Last month, a torrential rainstorm dumped 22 inches of water on the Florida panhandle and Alabama coast in 24 hours — flooding houses, stranding residents, washing out roadways. The lucky were plucked from rooftops by helicopters or rescued in boats, but some perished in the high water.
Meanwhile, California is experiencing the third year of an extreme drought that has bankrupted farmers and pitted agricultural regions against big cities. Climatologists say this is the driest period in the state’s recorded weather history, and its effects may become much more severe.
Isolated events? Mother Nature’s caprice at work? Nope. According to scientists, those are manmade disasters, weather phenomena created (or at least worsened) by human-induced climate change.
Last week’s National Climate Assessment — a report prepared by a scientific panel — lays out the effects of climate change throughout the country. The report found increases in heat waves, drought, torrential rains and flooding of the sort seen with Hurricane Sandy.
You might think the report would have scared the nation’s political class into immediate action. But you’d be wrong. While President Obama used the news to try to whip up support for legislation to combat greenhouse gases, Republicans greeted it with their usual flat-earth denial. Senate Minority Leader Mitch McConnell, for example, derided the president for emphasizing the report’s conclusions and criticized Obama’s “war on coal.”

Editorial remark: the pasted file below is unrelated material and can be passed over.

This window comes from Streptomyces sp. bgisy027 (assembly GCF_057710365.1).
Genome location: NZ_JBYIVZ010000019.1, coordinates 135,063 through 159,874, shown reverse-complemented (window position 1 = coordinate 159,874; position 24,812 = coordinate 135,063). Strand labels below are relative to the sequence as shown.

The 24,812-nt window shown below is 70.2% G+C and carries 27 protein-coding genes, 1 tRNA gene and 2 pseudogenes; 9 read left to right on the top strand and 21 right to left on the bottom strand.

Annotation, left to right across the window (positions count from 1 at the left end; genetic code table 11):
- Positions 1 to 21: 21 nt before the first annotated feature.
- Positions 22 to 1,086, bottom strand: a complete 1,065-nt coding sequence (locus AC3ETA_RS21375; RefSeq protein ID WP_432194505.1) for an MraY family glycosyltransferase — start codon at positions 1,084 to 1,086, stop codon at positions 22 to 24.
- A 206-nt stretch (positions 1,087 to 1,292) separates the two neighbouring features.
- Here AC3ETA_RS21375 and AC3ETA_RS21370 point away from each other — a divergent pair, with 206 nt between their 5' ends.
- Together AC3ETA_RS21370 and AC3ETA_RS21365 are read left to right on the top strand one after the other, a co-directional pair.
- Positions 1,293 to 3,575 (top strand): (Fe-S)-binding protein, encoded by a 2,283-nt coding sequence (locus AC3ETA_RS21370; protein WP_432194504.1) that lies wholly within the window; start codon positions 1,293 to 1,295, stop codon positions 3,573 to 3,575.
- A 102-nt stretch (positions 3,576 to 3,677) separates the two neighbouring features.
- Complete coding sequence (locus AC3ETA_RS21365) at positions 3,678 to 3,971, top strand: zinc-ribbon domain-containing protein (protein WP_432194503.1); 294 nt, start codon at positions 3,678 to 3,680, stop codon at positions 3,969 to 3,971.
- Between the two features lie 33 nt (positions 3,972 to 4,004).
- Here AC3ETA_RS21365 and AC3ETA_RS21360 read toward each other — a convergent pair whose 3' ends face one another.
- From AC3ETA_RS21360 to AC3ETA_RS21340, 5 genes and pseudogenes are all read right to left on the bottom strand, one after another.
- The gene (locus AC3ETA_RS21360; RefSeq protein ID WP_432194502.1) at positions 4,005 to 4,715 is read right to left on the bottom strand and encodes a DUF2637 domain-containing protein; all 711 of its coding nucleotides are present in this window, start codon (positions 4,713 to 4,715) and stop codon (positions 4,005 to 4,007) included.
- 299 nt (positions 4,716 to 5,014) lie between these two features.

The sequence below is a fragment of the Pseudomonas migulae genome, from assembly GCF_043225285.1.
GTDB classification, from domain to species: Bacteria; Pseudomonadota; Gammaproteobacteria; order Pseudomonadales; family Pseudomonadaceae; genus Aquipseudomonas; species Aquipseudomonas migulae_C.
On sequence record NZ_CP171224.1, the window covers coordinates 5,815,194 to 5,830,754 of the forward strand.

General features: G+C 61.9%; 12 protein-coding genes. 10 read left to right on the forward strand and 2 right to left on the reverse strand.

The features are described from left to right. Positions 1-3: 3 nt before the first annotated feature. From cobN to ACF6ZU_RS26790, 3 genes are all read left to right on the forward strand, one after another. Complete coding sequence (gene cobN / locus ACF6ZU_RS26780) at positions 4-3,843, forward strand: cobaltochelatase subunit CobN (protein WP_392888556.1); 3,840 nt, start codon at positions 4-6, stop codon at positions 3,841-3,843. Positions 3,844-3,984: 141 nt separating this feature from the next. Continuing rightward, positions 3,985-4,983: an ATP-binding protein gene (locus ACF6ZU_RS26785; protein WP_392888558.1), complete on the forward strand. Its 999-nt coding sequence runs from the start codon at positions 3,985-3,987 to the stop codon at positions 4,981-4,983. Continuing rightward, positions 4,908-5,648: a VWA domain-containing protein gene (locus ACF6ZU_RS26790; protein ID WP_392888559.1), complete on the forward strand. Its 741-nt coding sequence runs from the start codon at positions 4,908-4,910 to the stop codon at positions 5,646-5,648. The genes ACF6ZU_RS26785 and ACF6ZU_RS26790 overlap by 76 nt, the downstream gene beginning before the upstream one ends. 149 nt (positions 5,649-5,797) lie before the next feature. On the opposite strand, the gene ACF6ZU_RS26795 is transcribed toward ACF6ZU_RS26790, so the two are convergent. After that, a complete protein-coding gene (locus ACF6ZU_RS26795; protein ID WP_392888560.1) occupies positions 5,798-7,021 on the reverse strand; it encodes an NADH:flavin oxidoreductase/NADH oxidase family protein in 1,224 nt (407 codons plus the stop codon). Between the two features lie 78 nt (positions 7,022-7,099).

So this is a manmade disaster worsened by another: denial, hubris and ignorance rolled into a ball and frosted with petty partisanship. Though the planet is already hotter, the worst might be mitigated if the world’s big carbon emitters (the United States is second to China) made changes now. Unfortunately for every living thing, that seems unlikely.
This is the great moral crisis of our time, the overriding problem that dwarfs all others. After all, we can hardly expect to solve war, terrorism, hunger, the slave trade and assorted other ills if climate change threatens our very survival. Why is it that we fail to act?
Polls show that Americans tend to be less concerned about climate change than citizens of other wealthy nations. About 40 percent of Americans say that climate change is a significant problem, according to a 2013 Pew Research Center survey. That contrasts with more than 50 percent of Australians, Canadians, French and Germans, more than 60 percent of Italians and Spaniards, and more than 70 percent of Japanese, according to The New York Times.